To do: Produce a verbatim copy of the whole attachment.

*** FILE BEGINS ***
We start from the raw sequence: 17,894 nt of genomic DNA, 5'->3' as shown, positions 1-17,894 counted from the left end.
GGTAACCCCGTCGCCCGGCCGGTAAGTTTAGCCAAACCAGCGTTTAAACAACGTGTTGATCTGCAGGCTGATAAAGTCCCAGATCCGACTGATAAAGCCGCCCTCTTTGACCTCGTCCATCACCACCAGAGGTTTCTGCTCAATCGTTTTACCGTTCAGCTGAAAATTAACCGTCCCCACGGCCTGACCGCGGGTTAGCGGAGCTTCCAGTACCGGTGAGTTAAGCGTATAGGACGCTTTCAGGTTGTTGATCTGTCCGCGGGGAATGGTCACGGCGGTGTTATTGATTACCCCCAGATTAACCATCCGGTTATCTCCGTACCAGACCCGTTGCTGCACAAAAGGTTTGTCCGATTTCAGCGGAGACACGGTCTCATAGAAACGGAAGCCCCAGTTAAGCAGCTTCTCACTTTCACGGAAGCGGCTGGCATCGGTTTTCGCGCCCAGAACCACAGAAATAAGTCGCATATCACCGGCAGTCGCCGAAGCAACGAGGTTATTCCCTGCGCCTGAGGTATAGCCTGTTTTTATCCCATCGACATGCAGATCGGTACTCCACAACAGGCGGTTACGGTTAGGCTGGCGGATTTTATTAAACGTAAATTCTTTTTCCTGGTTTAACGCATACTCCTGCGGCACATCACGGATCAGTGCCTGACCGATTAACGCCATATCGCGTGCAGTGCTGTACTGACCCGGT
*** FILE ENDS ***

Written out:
We start from the raw sequence: 17,894 nt of genomic DNA, 5'->3' as shown, positions 1-17,894 counted from the left end.
GGTAACCCCGTCGCCCGGCCGGTAAGTTTAGCCAAACCAGCGTTTAAACAACGTGTTGATCTGCAGGCTGATAAAGTCCCAGATCCGACTGATAAAGCCGCCCTCTTTGACCTCGTCCATCACCACCAGAGGTTTCTGCTCAATCGTTTTACCGTTCAGCTGAAAATTAACCGTCCCCACGGCCTGACCGCGGGTTAGCGGAGCTTCCAGTACCGGTGAGTTAAGCGTATAGGACGCTTTCAGGTTGTTGATCTGTCCGCGGGGAATGGTCACGGCGGTGTTATTGATTACCCCCAGATTAACCATCCGGTTATCTCCGTACCAGACCCGTTGCTGCACAAAAGGTTTGTCCGATTTCAGCGGAGACACGGTCTCATAGAAACGGAAGCCCCAGTTAAGCAGCTTCTCACTTTCACGGAAGCGGCTGGCATCGGTTTTCGCGCCCAGAACCACAGAAATAAGTCGCATATCACCGGCAGTCGCCGAAGCAACGAGGTTATTCCCTGCGCCTGAGGTATAGCCTGTTTTTATCCCATCGACATGCAGATCGGTACTCCACAACAGGCGGTTACGGTTAGGCTGGCGGATTTTATTAAACGTAAATTCTTTTTCCTGGTTTAACGCATACTCCTGCGGCACATCACGGATCAGTGCCTGACCGATTAACGCCATATCGCGTGCAGTGCTGTACTGACCCGGT